Gyeongju is Korea

June 25, 2015


Gyeongju is Korea is a big statement, it’s pasted all over the taxis in the city. It’s not an overstatement though, Gyeongju is a fantastic combination of ancient Silla king’s tombs nestled in amongst modern shopping areas and bustling markets.


This may look like just a hill, but it’s actually an ancient tomb.

To get there from Busan we headed to Dongbu Nopo-dong Bus Terminal, which is the central bus terminal in the city, by Nopo subway station on metro line 1. From here you can get Gyeongju in 2 hours.

The surrounding area around the city is absolutely laden with historic sites including temples, tombs, sacred Buddhist mountains, traditional villages, and stone pagodas. You can get to all of them on a really good bus system, although finding the right bus stop is a challenge as there are three bus station all with 100ft of each other.

A big figure for us in Gyeongju was the English speaking guide who calls himself BYC. He has an eye disorder which means he can’t focus on things properly, this means he can only see shapes of things around him without detail. Despite this he still lives by himself, walks to work, and guides people around the sites in the city, he can’t use the computer or emails, he can’t even text. This is somewhat extreme in the modern world of screen driven habits. We both think this is remarkable.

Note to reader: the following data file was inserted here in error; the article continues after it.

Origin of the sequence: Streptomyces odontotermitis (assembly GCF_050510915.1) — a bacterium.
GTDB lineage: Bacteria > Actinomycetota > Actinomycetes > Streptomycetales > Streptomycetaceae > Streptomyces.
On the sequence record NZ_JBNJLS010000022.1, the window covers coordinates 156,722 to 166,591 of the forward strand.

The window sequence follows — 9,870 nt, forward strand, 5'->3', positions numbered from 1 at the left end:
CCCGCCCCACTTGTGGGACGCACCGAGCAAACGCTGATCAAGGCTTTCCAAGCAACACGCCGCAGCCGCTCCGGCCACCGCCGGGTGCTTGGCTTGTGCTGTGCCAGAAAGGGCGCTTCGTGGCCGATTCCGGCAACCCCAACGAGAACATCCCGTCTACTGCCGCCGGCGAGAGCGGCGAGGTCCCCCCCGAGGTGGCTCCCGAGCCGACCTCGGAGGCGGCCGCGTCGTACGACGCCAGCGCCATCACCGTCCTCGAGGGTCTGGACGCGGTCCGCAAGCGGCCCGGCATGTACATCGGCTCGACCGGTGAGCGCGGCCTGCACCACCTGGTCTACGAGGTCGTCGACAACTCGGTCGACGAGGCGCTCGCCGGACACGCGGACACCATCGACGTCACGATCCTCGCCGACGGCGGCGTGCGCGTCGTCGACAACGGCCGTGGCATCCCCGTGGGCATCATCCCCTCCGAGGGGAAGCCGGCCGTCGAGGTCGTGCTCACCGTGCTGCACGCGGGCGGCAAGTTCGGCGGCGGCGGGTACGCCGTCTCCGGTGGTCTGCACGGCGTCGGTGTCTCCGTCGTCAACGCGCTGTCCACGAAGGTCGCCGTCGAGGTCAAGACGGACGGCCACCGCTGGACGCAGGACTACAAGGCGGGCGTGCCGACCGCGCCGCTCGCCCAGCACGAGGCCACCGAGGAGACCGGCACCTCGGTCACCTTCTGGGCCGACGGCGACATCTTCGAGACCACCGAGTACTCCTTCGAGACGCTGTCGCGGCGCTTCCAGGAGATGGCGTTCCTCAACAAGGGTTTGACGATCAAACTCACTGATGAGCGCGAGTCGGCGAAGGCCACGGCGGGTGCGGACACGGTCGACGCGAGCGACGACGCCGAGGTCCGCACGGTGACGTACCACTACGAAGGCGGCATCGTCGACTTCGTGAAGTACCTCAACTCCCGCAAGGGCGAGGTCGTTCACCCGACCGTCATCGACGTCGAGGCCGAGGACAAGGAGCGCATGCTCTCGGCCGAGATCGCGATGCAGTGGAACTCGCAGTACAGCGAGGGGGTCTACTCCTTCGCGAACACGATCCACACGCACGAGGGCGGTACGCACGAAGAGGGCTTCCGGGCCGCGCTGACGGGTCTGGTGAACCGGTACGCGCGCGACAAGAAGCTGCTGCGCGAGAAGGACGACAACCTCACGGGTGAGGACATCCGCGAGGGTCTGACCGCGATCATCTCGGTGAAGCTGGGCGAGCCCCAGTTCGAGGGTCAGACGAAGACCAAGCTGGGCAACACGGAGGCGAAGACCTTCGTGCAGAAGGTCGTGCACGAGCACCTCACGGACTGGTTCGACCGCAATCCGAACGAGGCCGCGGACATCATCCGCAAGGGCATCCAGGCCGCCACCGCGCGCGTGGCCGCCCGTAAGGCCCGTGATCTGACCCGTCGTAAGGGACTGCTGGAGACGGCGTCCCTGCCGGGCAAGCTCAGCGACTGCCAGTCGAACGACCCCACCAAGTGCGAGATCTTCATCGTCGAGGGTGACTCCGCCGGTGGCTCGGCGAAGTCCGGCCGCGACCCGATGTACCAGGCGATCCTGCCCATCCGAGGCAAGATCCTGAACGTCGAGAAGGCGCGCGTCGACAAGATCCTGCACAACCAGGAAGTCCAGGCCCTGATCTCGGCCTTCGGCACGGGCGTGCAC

The most remarkable thing is that we initially met him at the Bulguksa temple, where he suggested that it was a coincidence that we met that day based on everything we had done up until this point, then he suggested that we should go and have some dinner, gave us his card and asked for us to call him at some point in the 3 days that we were in town. We were up for this but for one problem, our phone doesn’t work in Korea so we’d have to get our guesthouse owner to call and she wasn’t really around a lot.

BYC told us that he’d not be working at the temple tomorrow, however he would be at another place; he works at 3 or 4 tourist destinations in Gyeongju for the benefit of English speaking tourists. Disaster averted as on the second day we decided to visit Yangdong traditional village, and as we were waiting for our English speaking guide, we saw BYC amble over the road to come and meet us. Of course he didn’t recognise us until we spoke. It was a great coincidence and we managed to arrange to meet him in a certain place at a certain time the next day so we could go for dinner.


He took us to a place near his home where we had copious plates of things with kimchee in it, the best being kimcheejeon – jeon means pancake, and copious amounts of the Korean sweet rice wine called Makgeolli Which is actually pronounced ‘ma go lee’. Both are fermented so left our stomachs a bit bubbly that night! We had a great time.

How old do you think he is by the way? He’s 49. Looking pretty young BYC.